It's Gift-Giving Season. All Year.
The Christmas season is the main gift-giving time of the year, and so many of us stress out over the perfect gift for the friend who has everything... your child’s wonderful teacher, the spouse who put up with you – er, I mean, your loving spouse – the previous 365.
Our commitment to finding that perfect gift boils down to one thing: we want to delight our giftees because we really care about them and want them to know it.
Classical music composers are no different from us. They also give gifts to their circle of friends, family, patrons, and even people whom they admire. Instead of running out to a mall, however, some composers have, over the years, shared their “personal gifts” of talent and imagination through music. Here are just some of those lovely musical gifts.
Let’s start with an actual Christmas gift! Composer Engelbert Humperdinck wrote a “singspiel” for voices and piano for his fiancée for Christmas, 1890. It was based on the children’s fairy tale “Hansel and Gretel,” by the Brothers Grimm. She was so delighted with her gift that Humperdinck decided to orchestrate it the following year. He gave the now full opera to her, now his wife, on Christmas of 1891.
Richard Strauss conducted the premiere on December 23, 1893, and the piece, an audience favorite from the beginning, has long been associated with Christmastime. Here are Hansel (Kate Lindsey) and Gretel (Aleksandra Kurzak) singing their "Evening Prayer." Robin Ticciati conducts the Metropolitan Opera.
Just a personal note, my parents took me to see a performance of the opera when I was really young, maybe 5. I don’t remember where it was performed or anything about the performance except that I thought it was the most wonderful thing I had ever seen, and I had already been to the Ice Capades that Christmas! I loved that my parents believed in shared experiences as Christmas gifts.
A WCRB listener favorite is the Minuet in G from Bach’s Anna Magdalena Notebook. Bach wrote original tunes for this collection and also copied over other composers’ works. The 42 pieces were compiled in a large green notebook with his second wife’s initials on the cover, and the year 1725 in gold. The edges of the book were also gilded.
This painstakingly hand copied collection must have wowed Anna Magdalena. Imagine your spouse not only writing or choosing the music, but then creating this one-of-a-kind book just for you so that you could enjoy playing your harpsichord in your free time! While we credit Bach with that above-mentioned Minuet, it is also attributed to Christian Petzold. Here’s a Bach expert, Angela Hewitt, playing her custom-made Fazioli.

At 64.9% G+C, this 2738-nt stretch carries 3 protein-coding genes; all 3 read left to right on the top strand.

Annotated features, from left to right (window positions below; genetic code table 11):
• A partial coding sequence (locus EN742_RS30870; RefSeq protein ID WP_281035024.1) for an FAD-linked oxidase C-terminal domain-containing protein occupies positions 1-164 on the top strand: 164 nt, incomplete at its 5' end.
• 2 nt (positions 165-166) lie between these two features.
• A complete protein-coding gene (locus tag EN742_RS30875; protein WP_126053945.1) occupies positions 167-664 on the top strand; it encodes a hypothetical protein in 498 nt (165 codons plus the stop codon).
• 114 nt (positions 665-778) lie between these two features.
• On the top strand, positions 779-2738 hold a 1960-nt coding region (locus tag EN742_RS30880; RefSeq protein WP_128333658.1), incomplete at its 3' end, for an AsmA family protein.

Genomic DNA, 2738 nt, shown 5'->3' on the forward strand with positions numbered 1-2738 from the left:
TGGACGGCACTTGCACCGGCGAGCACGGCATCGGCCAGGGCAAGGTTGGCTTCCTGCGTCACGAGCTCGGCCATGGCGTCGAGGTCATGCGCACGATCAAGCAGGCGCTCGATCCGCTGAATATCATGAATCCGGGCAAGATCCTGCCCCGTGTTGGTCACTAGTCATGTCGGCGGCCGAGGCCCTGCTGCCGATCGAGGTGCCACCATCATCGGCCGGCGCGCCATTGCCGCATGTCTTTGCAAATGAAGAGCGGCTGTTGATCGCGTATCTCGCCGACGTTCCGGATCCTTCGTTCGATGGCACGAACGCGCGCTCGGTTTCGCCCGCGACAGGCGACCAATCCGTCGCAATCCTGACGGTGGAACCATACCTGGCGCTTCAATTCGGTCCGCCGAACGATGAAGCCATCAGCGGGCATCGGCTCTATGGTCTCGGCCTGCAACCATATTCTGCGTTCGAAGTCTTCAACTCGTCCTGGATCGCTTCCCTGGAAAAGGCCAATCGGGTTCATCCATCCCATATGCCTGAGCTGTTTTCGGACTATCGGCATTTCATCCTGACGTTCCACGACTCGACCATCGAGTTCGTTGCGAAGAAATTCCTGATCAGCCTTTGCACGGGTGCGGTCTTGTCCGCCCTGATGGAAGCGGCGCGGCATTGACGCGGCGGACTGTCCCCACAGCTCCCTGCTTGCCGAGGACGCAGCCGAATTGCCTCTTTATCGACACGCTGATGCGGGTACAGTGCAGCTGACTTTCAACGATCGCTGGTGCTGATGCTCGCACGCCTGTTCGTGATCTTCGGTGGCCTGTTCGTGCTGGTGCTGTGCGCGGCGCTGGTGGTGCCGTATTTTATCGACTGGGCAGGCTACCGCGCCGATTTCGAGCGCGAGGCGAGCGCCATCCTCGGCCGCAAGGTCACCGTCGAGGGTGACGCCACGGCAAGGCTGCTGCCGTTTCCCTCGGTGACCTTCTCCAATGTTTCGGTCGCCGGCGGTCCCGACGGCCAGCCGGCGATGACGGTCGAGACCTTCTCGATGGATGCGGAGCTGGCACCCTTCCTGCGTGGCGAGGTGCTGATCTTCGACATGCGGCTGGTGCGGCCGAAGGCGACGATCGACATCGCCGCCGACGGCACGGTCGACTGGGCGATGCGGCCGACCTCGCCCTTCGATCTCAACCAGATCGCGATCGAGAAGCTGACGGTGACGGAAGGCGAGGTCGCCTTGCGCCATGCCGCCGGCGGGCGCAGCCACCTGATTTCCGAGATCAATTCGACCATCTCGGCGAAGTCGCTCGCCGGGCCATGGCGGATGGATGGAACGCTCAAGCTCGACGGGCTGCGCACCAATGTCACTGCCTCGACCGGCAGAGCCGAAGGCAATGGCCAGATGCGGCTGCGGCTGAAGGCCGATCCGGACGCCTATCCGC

Two beautiful gifts were written for outstanding guitarists of the day. First, Joaquín Rodrigo’s 1954 gift to the great Andrés Segovia, Fantasía para un gentilhombre, (Fantasy for a Gentleman), was based on 17th century dance tunes by Gaspar Sanz. In fact, Rodrigo’s movements retained the titles Sanz gave his dances.
Can it be considered an actual gift since Segovia asked for a piece of music written just for him? In this case, yes, because Rodrigo was thrilled to honor the great guitarist this way. Here’s Segovia playing the third movement of what became his signature piece with the Symphony of the Air, Enrique Jorda conducting.
English composer Richard Harvey wrote his Concerto Antico as a gift for the internationally renowned Australian guitarist John Williams. Unlike the Rodrigo, Harvey’s 1995 work was entirely original. Gramophone Magazine said that in his notes, Harvey wrote that he hoped to stretch Williams’s technique by “writing the impossible.” The thing is, John Williams is a guitarist of perfection and polish. Here he is playing the second movement, titled “Contredanse,” with the London Symphony Orchestra, Paul Daniel conducting.
Ludwig van Beethoven dedicated about a half dozen pieces to his royal patron and composition student Archduke Rudolf, including the “Archduke” Piano Trio, the Violin Sonata, Op. 96, and the Missa Solemnis. My favorite story concerned the Piano Sonata No. 26, known as “Les Adieux.”
When Napoleon Bonaparte led the French attack on Vienna, Archduke Rudolf and his family were forced to leave. The first movement, titled “The Farewell,” was written while Rudolf was still in Vienna. The second movement, “The Absence,” was written during his exile, and Beethoven said he would not write the final movement, “The Welcome Home,” until the Archduke was able to return. The Archduke did a year later, and as promised, Beethoven finished and dedicated it to him. Here’s the whole piece played by Daniel Barenboim.
Let’s end all this gift-giving with another Christmas present. For their Christmas card in 1897, Edward Elgar and his wife sent a copy of a little part song he wrote to an essay, “Grete Malverne on a Rocke,” about his hometown, in the book Historic Worcestershire.
About 10 years later, Elgar’s friend and retired former publisher J.A. Jaeger, asked the publishing company Novello to turn that Christmas card tune into an actual Christmas carol. They agreed and published “A Carol for Christmastide” with lyrics by poet Sharpcott Wensley. Here is The Philharmonic Chamber Choir conducted by David Temple.
Coda: Just sharing a lovely quote about gift giving from Danny Castillones-Sillada who said, “The essence of gift-giving does not rely on material things, but on something transcendent, as if it were the last and the only thing that one could willingly give, that gently makes the soul smile.”